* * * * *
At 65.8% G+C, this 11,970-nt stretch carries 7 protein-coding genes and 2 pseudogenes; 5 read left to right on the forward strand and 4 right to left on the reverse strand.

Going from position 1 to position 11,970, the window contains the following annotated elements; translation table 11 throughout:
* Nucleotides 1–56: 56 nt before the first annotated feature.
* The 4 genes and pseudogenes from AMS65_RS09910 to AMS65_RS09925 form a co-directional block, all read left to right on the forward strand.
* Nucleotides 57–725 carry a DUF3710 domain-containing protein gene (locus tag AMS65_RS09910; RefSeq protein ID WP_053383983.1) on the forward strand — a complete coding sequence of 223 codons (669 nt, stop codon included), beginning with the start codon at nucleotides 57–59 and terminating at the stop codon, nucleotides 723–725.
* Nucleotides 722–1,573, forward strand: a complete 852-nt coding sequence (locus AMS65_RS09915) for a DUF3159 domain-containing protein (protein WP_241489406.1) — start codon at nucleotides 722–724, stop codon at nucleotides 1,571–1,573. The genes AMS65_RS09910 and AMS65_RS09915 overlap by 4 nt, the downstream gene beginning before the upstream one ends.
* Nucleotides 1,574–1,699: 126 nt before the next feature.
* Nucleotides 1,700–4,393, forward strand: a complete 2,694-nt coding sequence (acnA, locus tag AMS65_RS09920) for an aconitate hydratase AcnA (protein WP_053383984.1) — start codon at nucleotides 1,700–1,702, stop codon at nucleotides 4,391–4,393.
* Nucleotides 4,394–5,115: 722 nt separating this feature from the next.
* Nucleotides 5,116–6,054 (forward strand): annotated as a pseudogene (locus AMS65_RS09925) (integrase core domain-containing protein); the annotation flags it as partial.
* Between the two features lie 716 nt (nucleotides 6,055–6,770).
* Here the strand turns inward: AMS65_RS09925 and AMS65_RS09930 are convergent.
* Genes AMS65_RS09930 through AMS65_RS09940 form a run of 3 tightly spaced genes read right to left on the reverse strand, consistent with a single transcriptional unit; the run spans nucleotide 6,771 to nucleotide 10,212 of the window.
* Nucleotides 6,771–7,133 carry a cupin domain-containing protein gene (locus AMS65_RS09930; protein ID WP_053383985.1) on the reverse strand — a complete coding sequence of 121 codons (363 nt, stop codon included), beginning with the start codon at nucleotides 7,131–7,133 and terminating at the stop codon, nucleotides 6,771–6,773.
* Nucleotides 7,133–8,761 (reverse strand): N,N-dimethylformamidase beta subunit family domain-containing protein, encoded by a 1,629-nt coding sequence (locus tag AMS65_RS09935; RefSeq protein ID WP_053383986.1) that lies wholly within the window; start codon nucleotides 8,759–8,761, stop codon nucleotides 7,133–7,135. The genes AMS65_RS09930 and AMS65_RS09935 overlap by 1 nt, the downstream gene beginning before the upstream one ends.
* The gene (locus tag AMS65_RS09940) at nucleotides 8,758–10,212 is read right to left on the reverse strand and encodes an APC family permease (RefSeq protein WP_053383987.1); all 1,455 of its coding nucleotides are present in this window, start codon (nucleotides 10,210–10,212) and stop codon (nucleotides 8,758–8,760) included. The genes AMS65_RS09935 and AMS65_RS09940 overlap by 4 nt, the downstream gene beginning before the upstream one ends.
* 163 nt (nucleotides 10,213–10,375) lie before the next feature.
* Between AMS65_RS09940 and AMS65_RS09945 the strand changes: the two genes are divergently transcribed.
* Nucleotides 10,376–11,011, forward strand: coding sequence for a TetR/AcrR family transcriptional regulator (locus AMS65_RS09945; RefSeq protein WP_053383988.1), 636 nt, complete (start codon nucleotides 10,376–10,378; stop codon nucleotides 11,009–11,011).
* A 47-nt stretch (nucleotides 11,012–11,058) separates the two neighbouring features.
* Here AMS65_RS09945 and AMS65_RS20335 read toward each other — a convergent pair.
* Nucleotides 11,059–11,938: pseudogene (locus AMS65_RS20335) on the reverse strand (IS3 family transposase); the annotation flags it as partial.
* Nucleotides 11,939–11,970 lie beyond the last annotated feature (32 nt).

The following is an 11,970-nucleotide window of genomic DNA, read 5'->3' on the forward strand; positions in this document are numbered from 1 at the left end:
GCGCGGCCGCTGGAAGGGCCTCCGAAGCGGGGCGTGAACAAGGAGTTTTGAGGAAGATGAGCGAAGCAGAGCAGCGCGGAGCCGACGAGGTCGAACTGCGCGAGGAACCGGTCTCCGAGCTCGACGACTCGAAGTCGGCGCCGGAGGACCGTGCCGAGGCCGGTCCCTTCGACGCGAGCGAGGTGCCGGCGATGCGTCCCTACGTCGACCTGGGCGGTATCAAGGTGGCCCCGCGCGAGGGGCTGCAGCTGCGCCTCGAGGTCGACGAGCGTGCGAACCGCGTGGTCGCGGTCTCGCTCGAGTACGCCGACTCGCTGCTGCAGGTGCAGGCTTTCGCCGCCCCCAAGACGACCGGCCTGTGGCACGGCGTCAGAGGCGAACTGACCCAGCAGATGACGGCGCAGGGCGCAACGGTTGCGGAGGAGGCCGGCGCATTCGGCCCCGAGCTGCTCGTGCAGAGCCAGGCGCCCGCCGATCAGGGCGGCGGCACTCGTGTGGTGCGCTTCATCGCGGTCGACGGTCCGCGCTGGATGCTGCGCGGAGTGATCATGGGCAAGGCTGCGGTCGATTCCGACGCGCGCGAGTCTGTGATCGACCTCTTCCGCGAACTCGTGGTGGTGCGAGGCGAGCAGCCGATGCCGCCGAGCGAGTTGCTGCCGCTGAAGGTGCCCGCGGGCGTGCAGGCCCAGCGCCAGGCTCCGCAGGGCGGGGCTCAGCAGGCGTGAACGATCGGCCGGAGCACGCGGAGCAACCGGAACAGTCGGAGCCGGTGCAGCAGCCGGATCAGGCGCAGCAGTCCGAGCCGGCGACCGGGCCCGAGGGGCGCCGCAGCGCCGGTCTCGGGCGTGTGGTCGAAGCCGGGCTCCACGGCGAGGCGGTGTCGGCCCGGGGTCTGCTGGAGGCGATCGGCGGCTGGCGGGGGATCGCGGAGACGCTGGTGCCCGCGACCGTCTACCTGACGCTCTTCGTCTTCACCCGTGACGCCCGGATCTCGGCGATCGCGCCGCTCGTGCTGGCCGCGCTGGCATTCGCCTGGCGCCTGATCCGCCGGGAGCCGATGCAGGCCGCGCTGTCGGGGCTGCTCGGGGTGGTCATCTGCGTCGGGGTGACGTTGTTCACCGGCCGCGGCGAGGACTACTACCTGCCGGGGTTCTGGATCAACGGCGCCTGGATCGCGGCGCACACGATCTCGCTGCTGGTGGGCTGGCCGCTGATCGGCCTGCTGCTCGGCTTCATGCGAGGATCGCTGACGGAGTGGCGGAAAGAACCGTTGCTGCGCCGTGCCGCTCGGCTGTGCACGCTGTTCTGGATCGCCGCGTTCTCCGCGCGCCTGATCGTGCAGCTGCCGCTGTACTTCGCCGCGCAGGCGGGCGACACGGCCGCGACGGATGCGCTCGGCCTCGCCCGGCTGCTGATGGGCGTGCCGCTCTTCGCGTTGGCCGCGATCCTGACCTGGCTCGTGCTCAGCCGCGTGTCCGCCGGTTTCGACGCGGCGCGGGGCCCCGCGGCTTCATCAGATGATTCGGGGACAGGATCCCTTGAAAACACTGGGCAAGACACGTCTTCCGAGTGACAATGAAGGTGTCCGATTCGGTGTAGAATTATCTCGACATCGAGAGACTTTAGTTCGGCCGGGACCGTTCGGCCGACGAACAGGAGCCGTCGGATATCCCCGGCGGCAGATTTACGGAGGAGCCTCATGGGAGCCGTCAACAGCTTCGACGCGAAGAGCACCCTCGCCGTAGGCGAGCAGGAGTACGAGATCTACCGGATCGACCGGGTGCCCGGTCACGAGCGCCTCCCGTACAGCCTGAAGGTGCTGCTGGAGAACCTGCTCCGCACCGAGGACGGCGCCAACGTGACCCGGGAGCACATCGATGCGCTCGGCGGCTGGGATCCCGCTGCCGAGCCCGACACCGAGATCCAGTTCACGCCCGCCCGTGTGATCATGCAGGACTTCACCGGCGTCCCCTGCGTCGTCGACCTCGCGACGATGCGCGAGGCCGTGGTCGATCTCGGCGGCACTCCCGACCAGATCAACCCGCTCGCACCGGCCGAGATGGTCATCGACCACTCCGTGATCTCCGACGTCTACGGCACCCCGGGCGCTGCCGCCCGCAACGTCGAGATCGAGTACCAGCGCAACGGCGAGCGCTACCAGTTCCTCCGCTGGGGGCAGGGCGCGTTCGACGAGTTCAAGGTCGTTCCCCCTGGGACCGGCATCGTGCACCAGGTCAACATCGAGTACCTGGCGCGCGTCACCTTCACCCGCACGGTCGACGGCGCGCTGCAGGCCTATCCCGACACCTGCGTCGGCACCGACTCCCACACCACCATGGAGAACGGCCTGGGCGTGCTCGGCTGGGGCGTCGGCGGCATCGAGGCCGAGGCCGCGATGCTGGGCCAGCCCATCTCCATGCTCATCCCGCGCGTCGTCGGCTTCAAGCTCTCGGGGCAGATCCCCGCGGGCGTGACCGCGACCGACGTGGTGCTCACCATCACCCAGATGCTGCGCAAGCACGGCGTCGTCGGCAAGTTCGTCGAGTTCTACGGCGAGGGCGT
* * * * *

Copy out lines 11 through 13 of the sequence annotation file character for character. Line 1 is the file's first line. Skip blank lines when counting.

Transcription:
* Between the two features lie 716 nt (nucleotides 6,055–6,770).
* Here the strand turns inward: AMS65_RS09925 and AMS65_RS09930 are convergent.
* Genes AMS65_RS09930 through AMS65_RS09940 form a run of 3 tightly spaced genes read right to left on the reverse strand, consistent with a single transcriptional unit; the run spans nucleotide 6,771 to nucleotide 10,212 of the window.